30 May 2012


In the past few days, I feel like I have done a whole lot of nothing. In contrast, I feel that I have experienced so many crazy things, my brain hurts. To summarize: my computer crashed, leaving the hard drive “toast,” according to Paul; I broke a toe, bruised my shin and wound up with a flu-like bug; I received amazing V.I.P. treatment one day and unbelievable curb-drop service from the same company a few days later; Paul and I sat through the craziest date night dinner and I witnessed mind-blowing security features that made me get out my camera. Did I mention that all of this happened in Bali?

When Paul invited me to accompany him for a work-related long weekend in Bali, I never once considered refusing the offer. I first visited Bali last October when I finally experienced the true meaning of the word “paradise.”

Two girlfriends and I stayed on the island’s west coast in a town called Canggu (pronounced Chan-goo). We stayed in a villa where staff prepared meals, cleaned the entire villa grounds and chauffeured us around the island, showing us all of the great western tourist spots. We enjoyed massages, a yoga retreat and a couple local tours. It was a fab trip.

This time, Paul and I decided to simply relax. It was one of those vacations when we had no intention of ever leaving hotel grounds. We stayed on the southern peninsula in Nusa Dua along the east coast, just minutes from the point where an ocean greeted us on three sides.

We did not partake in tours; we did not sign up for any special classes (though I did make two attempts at cooking classes). We did, however, enjoy a lot of quality time by the pool, by the beach and in bed. Yes, that’s right, we napped. Naptime is sacred, even in Bali.

Paul left Thursday and, on Friday, flew the aircraft from Malaysia to Indonesia. I met him for dinner Friday. When I landed in Bali, I received the following text from Paul:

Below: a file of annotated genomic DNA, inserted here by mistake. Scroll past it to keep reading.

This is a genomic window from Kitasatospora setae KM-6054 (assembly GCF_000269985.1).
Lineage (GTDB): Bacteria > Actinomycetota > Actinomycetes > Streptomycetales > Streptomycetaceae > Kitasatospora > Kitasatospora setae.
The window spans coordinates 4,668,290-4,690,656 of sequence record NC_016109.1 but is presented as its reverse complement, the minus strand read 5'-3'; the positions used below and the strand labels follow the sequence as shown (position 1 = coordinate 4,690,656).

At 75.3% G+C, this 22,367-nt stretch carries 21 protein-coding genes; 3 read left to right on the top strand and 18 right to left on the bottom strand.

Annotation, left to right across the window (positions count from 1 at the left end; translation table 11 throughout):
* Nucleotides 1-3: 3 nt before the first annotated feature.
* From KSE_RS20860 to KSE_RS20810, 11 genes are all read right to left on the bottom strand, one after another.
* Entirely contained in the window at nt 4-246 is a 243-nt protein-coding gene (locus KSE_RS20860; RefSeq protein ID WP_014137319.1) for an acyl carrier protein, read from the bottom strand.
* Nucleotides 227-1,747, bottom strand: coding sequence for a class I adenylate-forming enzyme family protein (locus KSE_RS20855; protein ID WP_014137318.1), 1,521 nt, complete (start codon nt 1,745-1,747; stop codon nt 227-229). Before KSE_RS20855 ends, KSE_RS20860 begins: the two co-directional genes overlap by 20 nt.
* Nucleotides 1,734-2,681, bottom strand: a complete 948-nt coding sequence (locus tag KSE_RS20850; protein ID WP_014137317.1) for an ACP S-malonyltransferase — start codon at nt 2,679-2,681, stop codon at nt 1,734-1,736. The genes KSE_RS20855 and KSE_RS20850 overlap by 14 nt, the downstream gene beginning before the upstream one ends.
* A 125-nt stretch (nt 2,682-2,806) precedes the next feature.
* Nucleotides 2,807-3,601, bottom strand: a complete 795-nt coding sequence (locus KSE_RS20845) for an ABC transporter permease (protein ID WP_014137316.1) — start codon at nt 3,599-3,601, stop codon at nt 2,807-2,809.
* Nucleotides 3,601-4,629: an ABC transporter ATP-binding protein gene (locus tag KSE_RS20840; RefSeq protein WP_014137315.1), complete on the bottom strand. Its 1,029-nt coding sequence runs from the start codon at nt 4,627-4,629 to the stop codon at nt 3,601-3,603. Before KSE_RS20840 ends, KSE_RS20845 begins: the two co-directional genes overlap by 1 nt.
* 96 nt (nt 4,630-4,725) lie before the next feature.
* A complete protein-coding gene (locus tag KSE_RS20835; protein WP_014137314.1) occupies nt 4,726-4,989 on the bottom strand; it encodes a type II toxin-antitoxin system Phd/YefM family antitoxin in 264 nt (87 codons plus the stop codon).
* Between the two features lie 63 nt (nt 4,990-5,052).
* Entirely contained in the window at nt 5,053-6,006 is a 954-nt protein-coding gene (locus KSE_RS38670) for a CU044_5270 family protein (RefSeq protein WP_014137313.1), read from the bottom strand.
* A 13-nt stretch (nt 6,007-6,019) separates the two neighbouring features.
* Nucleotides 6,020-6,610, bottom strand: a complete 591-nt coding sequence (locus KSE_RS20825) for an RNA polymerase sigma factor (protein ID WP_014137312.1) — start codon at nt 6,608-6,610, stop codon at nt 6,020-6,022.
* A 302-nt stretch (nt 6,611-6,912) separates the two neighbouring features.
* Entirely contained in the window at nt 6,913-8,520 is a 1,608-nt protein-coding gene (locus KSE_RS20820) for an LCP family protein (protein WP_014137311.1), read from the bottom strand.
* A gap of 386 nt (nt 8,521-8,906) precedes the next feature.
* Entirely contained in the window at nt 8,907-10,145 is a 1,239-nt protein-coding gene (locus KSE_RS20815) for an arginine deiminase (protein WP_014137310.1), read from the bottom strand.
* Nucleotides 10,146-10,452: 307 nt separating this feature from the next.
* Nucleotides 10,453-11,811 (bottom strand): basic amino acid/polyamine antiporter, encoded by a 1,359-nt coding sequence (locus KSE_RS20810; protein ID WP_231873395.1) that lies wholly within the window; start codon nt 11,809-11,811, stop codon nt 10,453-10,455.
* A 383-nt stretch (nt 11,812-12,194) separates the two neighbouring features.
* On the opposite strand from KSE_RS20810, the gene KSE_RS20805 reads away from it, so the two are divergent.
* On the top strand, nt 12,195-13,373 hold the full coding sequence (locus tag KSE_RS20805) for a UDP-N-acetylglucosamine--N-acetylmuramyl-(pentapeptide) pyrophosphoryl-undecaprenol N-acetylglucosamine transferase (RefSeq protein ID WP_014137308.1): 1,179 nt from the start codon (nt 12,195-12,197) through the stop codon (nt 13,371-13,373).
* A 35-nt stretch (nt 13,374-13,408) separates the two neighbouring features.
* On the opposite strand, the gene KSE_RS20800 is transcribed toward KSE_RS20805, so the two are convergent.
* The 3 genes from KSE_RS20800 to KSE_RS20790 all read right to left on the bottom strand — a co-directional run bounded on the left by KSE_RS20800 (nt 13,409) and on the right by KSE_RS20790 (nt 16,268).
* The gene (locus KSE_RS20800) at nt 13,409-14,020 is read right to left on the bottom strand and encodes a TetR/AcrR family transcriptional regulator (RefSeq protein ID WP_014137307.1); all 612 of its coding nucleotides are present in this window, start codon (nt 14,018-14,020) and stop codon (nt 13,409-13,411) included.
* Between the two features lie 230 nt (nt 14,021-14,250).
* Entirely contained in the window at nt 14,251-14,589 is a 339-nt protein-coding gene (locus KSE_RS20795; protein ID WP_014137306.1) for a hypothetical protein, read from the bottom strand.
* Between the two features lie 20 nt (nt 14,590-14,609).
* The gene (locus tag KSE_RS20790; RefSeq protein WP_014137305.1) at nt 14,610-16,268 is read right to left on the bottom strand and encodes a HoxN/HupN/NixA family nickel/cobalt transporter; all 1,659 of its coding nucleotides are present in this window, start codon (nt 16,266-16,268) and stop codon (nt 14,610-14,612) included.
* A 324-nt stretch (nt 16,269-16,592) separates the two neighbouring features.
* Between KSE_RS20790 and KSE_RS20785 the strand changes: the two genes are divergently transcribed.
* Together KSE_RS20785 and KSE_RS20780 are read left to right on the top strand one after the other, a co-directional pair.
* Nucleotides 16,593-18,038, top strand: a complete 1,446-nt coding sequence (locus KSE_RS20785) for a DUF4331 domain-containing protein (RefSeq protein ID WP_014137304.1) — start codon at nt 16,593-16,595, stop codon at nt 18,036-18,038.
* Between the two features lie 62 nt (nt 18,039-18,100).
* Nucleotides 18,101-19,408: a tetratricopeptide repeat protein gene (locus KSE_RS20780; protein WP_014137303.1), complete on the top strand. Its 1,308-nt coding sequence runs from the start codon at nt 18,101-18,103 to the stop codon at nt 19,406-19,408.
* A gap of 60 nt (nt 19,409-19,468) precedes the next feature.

“A young Indonesian man named XXXX will meet you as you get off the airplane. He is our handler here and will escort you through immigration and bring you to me.”

I laughed out loud. I just kept thinking it read something like, “I am so important that I sent a local man out to fetch me a wife. He will bring you to me.”

Sure enough, when I got to a common area, a man was holding a sign with my name. I raised my arm and made eye contact. He smiled, nodded and then gave me the V.I.P. treatment. I followed him passed the long “Foreigner” lines and headed straight to baggage claim while someone else took care of my passport stamp and entrance fees. I felt so important and celebrity-like.

The man helped me with my bags and, just as Paul had stated, took me to where Paul was waiting in a café alongside the terminal. When I left Bali, I did not receive the same treatment as I was promised. Instead, a man dropped me off at the curb and then asked me for money to pay the ticket he obtained when arriving at the airport. Not cool.

When the handler and I were close to where Paul was waiting, an older local man came up to me, wide-eyed and smiling, and said, “I am Dude,” pronounced Doo-day. I extended my hand to shake his, looked confused and kept walking. When he followed and then came alongside me, again stating his name, I clutched my bag closer under my arm so there was less of a gap exposing my valuables.